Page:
When Christopher Phillips, senior superintendent of police for South St Catherine, pulled up at the gates of Braeton Primary and Infant School in Portmore, St Catherine, yesterday morning, the leader of the police division for the area had to undergo security checks before being allowed entry into the institution.
That new procedure was put in place on Friday morning following the abduction and slashing of the throat of an eight-year-old girl from the institution on Thursday.
Phillips was pleased with the safety procedures now in place.
“When I came here this morning, I wasn’t able to enter easily and so I can see where they have access control. Whilst they might not have CCTV, and those things ... that could assist or enhance their security measures, I think there is adequate security in place,” Phillips told The Gleaner outside the premises of the school, given that the media were barred from entering the compound as the police were conducting an investigation.
With regard to security gaps in the school’s system which would have caused the abduction to take place on Thursday afternoon, he said the police will allow the investigation to determine whether or not there were gaps or lapse in security procedures.
“We’ll allow the investigation to reveal that,” he said.
After he entered, Phillips met with the principal, members of the board, members of the school, social workers and guidance counsellors of the school.
Phillips said that, on the day of the abduction of the girl, he was engaged in a safe school programme initiative dubbed ‘The Voice of the Youth Symposium’ which focused on safety and security issues in schools. As part of the discussions, they addressed the issue of missing persons and abductions.
He said although the police division has a good relationship with the schools, there might now be a need for the police to pay more attention to primary schools in the St Catherine South Division, and committed to expanding activities through their safe schools programme.
Touching more deeply on the topic of abductions in St Catherine, Phillips said although there was another recent abduction in the South St Catherine Division, he has not seen an general increase in abductions in the division.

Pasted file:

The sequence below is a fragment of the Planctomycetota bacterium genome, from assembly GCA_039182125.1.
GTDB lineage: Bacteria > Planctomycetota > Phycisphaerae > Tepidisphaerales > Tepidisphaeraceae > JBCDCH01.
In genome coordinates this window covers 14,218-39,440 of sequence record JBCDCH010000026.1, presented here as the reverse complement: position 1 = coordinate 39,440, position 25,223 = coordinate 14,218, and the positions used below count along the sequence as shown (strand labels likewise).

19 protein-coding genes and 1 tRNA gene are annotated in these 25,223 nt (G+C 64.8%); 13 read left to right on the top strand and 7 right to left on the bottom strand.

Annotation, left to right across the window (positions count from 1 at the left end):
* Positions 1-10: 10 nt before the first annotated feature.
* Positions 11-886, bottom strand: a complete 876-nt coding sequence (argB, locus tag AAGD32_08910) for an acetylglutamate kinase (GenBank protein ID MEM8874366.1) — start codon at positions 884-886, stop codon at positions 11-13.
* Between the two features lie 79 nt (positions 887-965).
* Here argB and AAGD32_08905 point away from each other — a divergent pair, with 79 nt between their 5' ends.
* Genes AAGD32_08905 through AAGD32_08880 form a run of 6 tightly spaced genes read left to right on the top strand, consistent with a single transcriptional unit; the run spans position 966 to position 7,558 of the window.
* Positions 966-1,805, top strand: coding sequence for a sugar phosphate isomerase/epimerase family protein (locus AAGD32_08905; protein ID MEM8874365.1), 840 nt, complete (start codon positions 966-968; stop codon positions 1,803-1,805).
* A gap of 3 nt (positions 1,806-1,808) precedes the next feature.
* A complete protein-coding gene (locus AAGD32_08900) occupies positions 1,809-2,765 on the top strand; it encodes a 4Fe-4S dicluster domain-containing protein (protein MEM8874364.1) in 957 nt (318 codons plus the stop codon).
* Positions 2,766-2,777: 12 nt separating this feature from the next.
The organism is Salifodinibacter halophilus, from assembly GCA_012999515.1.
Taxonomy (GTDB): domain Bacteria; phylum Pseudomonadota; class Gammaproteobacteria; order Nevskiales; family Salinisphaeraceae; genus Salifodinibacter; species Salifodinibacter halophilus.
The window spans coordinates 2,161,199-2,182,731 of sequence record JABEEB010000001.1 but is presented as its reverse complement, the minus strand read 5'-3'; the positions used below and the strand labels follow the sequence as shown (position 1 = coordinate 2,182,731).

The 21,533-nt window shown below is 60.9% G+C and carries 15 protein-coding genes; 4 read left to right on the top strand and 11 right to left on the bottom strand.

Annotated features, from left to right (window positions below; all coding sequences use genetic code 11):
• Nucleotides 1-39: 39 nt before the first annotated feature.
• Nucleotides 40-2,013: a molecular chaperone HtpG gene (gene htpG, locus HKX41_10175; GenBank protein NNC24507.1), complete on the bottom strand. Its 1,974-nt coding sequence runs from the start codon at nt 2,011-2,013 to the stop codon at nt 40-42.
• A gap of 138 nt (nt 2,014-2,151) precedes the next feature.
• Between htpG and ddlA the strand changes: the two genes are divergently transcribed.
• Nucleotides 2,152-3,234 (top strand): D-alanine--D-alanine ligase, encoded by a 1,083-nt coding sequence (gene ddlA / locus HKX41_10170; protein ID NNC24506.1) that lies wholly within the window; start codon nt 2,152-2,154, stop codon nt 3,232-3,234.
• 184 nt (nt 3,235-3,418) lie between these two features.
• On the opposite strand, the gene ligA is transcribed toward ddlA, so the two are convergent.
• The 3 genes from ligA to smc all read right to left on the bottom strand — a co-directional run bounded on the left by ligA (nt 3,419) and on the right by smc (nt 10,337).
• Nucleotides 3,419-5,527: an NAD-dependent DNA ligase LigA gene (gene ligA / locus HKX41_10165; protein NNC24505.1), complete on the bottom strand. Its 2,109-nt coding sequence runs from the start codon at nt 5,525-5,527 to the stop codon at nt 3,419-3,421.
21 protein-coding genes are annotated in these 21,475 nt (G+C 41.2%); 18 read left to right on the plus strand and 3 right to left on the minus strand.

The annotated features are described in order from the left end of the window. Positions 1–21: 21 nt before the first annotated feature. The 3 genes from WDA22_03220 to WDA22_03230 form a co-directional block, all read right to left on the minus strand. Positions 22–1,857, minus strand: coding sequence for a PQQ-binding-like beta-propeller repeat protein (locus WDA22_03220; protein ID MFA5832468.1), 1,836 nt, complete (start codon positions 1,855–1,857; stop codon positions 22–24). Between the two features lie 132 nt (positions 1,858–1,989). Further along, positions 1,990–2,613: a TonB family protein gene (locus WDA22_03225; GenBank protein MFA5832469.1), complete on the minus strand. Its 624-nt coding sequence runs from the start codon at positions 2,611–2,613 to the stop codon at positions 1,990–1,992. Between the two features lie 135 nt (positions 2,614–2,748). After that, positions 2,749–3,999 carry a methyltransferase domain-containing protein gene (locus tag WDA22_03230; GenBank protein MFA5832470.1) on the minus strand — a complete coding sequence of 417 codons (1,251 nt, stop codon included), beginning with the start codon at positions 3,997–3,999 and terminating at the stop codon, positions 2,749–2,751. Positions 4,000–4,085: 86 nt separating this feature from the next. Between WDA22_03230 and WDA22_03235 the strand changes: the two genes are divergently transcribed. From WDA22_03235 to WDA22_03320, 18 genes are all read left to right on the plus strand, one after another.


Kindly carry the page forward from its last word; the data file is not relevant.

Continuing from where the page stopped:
“I wouldn’t say there is an increase, but from time to time, we do have situations. A few days ago, we had a situation in this area that led to a shooting in Hellshire. That also featured some kind of abduction that took place there,” Phillips said.
Phillips also noted the need for more police manpower in the security forces for St Catherine.
“I don’t know if we will ever reach the point that we can say that we have enough police. When you look on the complexities and multiplicity of issues that we have to deal with, there will always be a need for more police, but I think that with what we have, we have been doing tremendous work,” Phillips said.
“If you look on our crime figures, we have a reduction in most of our major crimes. It’s not where we want it to be, but there are still reductions and the team continues to work using intelligence and the data to inform our deployments and the type of operations that we do,” he said.
For the abduction of the eight-year-old on Thursday, the investigations span between the police divisions of St Catherine South and St Andrew Central where the girl was thrown from a vehicle with her throat slashed.
With the investigations ongoing in the two police divisions, Phillips said the full picture of what took place will be unfolded “pretty soon”.
Questioned about reports that it was two children, a boy and a girl, who were abducted from the school compound, he said: “We’re still probing to find out the truth because the investigators have not spoken to all the parties concerned as yet. We’re actually doing that now.”
He added: “As soon as we get those other parts of the puzzle, then we can give fulsome report on how things unfolded. I don’t want us to speculate and to take things out of context. As to how the child managed to leave the facility is a question that investigators are probing right now... . The last update I got on her, she basically is still alive and fighting. We are praying for her that she will make a full recovery.”
Among the many Jamaicans voicing their concerns about the abduction, especially on social media, was Children’s Advocate Diahann Gordon Harrison.
Speaking with The Gleaner, Gordon Harrison called for persons who are aware of why the child was abducted and attacked, to share the information with the police.
“There are so many questions that are still left to be answered at this stage, and I certainly join in other media/forum, the throng of Jamaicans who are very disturbed and very concerned about what happened. How did the child leave the compound? Who did this? What’s the reason for doing it? And really just how heartless this is,” Gordon Harrison said.
“I can’t imagine what the family is going through and, at this stage, I join with ensuring that everything that can be done by the medical team is done. I know that she is in excellent hands, but I just pray that she pulls through this and that we can start making some sense of all of this. It’s early days yet, but I just want to ask anyone who knows anything to cooperate with the authorities, cooperate with the police so that we can make some sense of this very very tragic set of circumstances.”